This week will be continuing our 2 Timothy series, picking up in Chapter 2 verse 2 –
“And what you have heard from me in the presence of many witnesses, entrust to faithful men who will be able to teach others also.”
We believe that while the Bible is the authorative and inerrant Word of God and is also the way in which God has chosen to reveal himself to us, that we are not suppose to just throw an ESV Study Bible at our classmate and say “Go get ’em champ! We’ll talk when you know your 5 points to Calvinism!” No, the Bible was never meant to be read and studied just by ourselves. Scripture teaches that we are to be discipled by wise, godly Christians, to learn the gospel from them and then to teach it to others (rinse, lather, repeat). This lines up with two of our “identities” as followers of Jesus – learners and missionaries.
However equally as important as it is to learn and teach, is what you learn and what you teach!
I can not tell you how many times I have heard someone who grown up in a christian home, gone to a christian school, or sat in church on Sunday mornings and listened to literally hundreds of sermons in their lifetime begin to give their friends unbiblical or incomplete counsel, such as –
- “God helps those who help themselves”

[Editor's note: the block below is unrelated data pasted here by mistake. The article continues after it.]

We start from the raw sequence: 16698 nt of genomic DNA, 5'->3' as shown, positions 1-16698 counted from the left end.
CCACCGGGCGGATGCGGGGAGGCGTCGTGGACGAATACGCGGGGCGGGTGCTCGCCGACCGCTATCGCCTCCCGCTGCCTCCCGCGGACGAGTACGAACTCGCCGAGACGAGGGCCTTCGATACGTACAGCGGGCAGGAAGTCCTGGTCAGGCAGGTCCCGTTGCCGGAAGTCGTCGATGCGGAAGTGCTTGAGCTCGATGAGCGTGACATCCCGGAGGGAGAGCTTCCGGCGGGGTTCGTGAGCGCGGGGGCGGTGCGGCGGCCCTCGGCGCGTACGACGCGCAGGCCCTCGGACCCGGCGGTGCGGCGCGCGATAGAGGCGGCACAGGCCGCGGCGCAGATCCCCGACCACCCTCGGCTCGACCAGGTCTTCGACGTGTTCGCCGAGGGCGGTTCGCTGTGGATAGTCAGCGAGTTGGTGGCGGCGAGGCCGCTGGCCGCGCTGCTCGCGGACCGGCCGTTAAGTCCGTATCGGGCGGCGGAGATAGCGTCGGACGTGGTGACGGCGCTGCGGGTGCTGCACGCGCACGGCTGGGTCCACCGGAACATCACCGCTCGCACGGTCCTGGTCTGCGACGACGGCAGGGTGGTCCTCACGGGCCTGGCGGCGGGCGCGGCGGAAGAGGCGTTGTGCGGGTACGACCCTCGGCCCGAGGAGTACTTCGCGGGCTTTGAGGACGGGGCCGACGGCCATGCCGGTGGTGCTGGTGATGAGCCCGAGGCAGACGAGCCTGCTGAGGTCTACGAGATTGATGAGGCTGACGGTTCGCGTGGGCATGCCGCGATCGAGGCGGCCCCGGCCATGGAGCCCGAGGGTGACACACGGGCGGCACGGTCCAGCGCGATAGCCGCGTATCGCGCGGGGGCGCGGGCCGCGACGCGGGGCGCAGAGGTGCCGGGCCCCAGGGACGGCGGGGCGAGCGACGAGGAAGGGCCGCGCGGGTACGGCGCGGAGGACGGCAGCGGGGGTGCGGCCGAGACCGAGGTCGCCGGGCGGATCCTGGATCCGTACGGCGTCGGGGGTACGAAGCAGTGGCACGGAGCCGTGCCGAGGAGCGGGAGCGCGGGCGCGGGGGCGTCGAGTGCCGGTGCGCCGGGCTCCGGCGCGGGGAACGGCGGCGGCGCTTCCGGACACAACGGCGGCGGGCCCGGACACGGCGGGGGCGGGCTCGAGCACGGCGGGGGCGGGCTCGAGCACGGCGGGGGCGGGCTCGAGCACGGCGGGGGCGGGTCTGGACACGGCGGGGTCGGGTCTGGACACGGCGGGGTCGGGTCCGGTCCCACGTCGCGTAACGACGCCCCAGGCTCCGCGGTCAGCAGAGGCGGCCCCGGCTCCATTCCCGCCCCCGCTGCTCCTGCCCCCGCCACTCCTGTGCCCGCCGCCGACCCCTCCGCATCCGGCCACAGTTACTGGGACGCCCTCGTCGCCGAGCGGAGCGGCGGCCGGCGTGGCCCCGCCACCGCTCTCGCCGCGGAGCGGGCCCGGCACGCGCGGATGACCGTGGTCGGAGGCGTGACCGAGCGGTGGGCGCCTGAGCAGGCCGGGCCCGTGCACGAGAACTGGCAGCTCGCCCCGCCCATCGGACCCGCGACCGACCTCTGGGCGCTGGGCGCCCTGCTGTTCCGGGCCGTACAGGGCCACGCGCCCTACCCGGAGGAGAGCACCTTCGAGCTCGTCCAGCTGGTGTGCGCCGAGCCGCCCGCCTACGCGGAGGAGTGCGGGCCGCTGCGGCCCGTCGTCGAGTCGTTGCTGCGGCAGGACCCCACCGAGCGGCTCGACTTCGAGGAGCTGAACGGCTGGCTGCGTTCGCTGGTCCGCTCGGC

- “Just follow your heart”
- “If somebody hurts you, you deserve to get even”
- “You can’t help it – it’s just how you were raised”
- “Got must be punishing you for your sin”
- “Just trust, God will provide” (trust what exactly? provide what exactly?!)
- “Jesus is the answer” (yes, but how?!?!)
- Or my personal favorite … “You gotta get yours son”
One of my biggest frustrations/fears/sorrows as a pastor is how many people who call themselves Christians, and have “learned” about God for years, cannot articulate the gospel and do not know biblical truths. If part of our identity in Christ is to be “missionaries”, how can we faithfully do that if we have not lived up to our identity as “learners”?
That being said, one of my biggest joys as a pastor is thinking about the many people in VI who have learned the gospel and can teach it to others. The reason we talk about the gospel every week at VI (other then the main reason – that it is foundation for everything) is so that hopefully it will burned so far into our brains that we will never forget it.
This Thursday, be prepared to put together an account of “what you have heard” from Paul and the other authors of scripture. We will be doing this as a collaborative effort with our living rooms. I hope this will be a great way to work together as “family” (another of our identities) to better learn about God’s amazing plan for his creation.